The Ins and Outs of an Ordinary Life

Wednesday, January 14, 2009

Life Long Learning

Being a lifelong learner is quickly becoming an essential tool in today’s world. The economy has leveled the playing field in many ways. The people that will get ahead or stay ahead are those that can learn new skills and adapt to a changing environment.
I am one of those people that if given the time and money, could go to school forever. I love learning. That is one reason that I love my job. Being in an academic environment gives me opportunities and resources to learn new things. It’s even part of the job. Life-long learning has become part of who I am. Sometimes it’s something simple like looking up a word in the dictionary. Sometimes it’s more complex like buying a sewing machine so I could learn to sew. Sometimes it’s purposeful and sometimes it’s happenstance. Often learning something becomes the impetus for learning something else and I become immersed in a fantastic cycle of self-directed learning.

Toward the end of 2008, I spent a good amount of time learning about environmental issues, sustainability, and peak oil. With Barak Obama’s campaign and subsequent election serving as a catalyst, I have been thinking about change. I’m finding myself in some interesting and challenging places intellectually, and trying to figure out what to do with everything I have been learning. I think about my hopes for change in America, and whether I want to be an active or passive participant in those changes. Those changes will be big changes and are likely to have big impact. But they also happen at a much slower pace. I also think about my personal responsibility to change my behaviors; the smaller changes that are easier to put into play, but don’t have as much impact. But here’s the thing, many of those changes will also have an immediate impact on my health and happiness—driving less means walking more, eating less meat means eating more plants, and using fewer resources in general means having more money for other things. I’m also learning that once you start to make changes, the next step comes into focus, and you start learning whatever you need to learn to make it happen.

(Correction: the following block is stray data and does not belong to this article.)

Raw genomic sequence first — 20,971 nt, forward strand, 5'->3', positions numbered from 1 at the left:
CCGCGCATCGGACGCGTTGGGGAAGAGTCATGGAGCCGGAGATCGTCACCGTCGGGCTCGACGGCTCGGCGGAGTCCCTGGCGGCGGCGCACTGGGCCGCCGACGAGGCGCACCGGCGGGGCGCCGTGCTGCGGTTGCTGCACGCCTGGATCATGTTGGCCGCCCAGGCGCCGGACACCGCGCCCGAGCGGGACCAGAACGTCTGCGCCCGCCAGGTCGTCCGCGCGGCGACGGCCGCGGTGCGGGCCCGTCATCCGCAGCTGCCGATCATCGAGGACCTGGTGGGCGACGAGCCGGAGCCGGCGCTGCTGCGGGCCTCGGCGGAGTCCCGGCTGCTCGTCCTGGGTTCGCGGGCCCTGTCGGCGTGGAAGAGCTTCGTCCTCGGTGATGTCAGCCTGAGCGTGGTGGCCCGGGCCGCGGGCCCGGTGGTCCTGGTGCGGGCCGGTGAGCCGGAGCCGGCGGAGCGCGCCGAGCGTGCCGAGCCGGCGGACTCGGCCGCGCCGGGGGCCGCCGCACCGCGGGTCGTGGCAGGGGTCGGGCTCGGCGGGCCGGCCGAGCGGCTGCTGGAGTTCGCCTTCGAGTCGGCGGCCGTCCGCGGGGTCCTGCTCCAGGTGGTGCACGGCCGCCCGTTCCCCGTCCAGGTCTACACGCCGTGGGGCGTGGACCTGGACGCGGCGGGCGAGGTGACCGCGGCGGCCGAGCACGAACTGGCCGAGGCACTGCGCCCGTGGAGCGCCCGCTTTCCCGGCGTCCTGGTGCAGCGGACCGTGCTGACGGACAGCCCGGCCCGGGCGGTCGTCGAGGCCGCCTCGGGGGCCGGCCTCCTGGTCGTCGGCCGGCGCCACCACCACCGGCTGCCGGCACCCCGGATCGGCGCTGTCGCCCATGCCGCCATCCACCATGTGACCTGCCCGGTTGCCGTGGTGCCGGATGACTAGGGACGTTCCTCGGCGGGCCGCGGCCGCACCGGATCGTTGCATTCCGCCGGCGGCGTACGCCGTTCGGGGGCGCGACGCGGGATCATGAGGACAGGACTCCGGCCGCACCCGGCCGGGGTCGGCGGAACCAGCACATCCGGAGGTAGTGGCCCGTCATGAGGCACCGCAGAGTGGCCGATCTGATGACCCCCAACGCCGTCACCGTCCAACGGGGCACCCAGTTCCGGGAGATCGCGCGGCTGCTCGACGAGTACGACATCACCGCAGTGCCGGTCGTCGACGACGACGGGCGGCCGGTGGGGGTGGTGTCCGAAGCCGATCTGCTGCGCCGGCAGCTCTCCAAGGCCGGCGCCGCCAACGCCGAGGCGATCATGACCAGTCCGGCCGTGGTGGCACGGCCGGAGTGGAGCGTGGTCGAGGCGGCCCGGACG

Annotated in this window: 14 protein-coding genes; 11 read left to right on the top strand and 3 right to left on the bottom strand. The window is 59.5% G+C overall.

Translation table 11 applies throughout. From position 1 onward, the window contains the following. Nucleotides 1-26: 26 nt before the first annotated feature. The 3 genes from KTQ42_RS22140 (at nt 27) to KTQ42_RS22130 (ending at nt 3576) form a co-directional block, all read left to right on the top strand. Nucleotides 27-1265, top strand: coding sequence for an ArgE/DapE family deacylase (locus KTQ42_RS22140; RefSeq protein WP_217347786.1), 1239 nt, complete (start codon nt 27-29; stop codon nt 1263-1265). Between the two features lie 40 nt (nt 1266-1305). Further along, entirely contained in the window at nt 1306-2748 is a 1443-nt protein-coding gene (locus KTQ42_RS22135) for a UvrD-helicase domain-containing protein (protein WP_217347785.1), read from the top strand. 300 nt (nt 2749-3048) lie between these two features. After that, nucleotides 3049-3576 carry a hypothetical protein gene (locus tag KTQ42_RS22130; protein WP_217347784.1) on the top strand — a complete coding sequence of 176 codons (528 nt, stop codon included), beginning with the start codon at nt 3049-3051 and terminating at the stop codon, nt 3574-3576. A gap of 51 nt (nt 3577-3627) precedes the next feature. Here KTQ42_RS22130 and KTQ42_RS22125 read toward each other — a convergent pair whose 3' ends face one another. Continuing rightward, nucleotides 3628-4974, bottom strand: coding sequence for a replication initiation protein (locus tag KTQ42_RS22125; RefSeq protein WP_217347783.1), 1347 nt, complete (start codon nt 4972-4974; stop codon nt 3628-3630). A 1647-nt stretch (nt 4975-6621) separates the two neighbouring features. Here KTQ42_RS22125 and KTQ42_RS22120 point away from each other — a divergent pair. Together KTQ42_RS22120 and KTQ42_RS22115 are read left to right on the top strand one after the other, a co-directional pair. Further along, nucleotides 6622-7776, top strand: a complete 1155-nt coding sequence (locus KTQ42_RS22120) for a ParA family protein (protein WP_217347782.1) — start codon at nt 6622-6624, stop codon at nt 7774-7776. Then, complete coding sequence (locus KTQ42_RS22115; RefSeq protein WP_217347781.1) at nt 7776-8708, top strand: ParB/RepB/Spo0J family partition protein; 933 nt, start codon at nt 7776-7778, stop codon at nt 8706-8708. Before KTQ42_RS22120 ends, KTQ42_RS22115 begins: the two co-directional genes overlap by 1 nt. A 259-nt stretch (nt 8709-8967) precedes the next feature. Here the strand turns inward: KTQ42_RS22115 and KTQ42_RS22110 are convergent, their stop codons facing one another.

I don’t know where my 2009 year of learning will take me ultimately, but I do see some of the paths down which I am beginning to wander. I predict that in 2009, I will be learning skills that my parents and grandparents used in their daily lives. I will be learning how to plug into the local food economy. I will be learning how to create happiness by connecting with people. I will be learning that there is so much to learn that even a lifetime of learning won’t be enough!

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